Use of community-based mental health programs by HMOs: Evidence from a Medicaid demonstration

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Abstract

Background. Proposals to enroll Medicaid beneficiaries in health maintenance organizations (HMOs) have raised concerns that community-based mental health treatment programs would be adversely affected. Methods. In Hennepin County (Minnesota) 35% of Medicaid beneficiaries were randomly assigned to prepaid plans. Random samples of individuals with severe mental illness were selected from the prepaid enrollees and from beneficiaries remaining with traditional Medicaid. The two groups were compared with respect to their use of community treatment programs and the write-off (the proportion of patient charges for which payment was not received) experienced by those programs for members of the study sample. Results. There was no strong evidence that Medicaid beneficiaries with severe mental illness who were randomly assigned to prepaid plans used community-based mental health treatment programs differently than did other Medicaid beneficiaries. However, write-offs were consistently higher for enrollees in prepaid plans. Conclusions. In the short run, the use of community-based mental health treatment programs need not be affected by enrollment of Medicaid beneficiaries in prepaid plans, providing that Medicaid program administrators take steps to minimize the disruption of ongoing treatment, offer beneficiaries a choice among prepaid plans, and encourage community treatment programs to contract with plans to serve beneficiaries.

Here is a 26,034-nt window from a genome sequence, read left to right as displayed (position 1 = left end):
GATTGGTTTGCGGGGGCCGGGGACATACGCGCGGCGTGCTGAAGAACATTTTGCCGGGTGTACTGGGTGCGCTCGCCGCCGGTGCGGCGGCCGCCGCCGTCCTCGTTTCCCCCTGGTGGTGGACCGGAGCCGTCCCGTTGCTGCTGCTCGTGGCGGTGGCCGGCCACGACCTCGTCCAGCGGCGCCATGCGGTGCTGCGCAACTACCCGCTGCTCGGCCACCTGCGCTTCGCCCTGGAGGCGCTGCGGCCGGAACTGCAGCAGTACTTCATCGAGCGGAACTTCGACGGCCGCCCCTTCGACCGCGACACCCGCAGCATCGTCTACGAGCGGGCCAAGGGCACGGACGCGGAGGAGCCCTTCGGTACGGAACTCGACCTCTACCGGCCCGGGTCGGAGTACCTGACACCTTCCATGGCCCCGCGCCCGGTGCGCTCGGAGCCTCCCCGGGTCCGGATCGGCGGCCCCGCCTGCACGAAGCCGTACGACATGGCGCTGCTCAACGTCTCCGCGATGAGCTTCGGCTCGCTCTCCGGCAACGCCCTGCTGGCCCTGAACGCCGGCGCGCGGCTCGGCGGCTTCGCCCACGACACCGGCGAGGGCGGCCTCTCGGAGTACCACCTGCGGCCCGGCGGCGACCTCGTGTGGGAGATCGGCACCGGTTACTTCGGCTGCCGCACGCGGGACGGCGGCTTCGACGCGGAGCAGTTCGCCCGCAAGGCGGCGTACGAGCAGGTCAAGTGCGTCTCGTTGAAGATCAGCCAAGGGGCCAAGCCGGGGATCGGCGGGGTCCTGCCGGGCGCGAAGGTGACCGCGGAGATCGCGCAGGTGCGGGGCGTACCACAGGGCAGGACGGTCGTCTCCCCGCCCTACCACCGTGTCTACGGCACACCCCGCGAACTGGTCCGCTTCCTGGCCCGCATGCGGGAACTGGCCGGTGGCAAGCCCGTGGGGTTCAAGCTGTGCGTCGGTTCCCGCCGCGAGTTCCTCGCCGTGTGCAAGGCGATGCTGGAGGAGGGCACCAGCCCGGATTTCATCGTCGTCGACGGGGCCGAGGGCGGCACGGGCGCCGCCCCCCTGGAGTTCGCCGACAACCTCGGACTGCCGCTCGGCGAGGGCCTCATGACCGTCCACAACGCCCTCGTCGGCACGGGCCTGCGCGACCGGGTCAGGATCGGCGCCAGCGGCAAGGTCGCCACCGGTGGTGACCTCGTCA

Original languageEnglish (US)
Pages (from-to)790-796
Number of pages7
JournalAmerican journal of public health
Volume82
Issue number6
DOIs
StatePublished - Jan 1 1992

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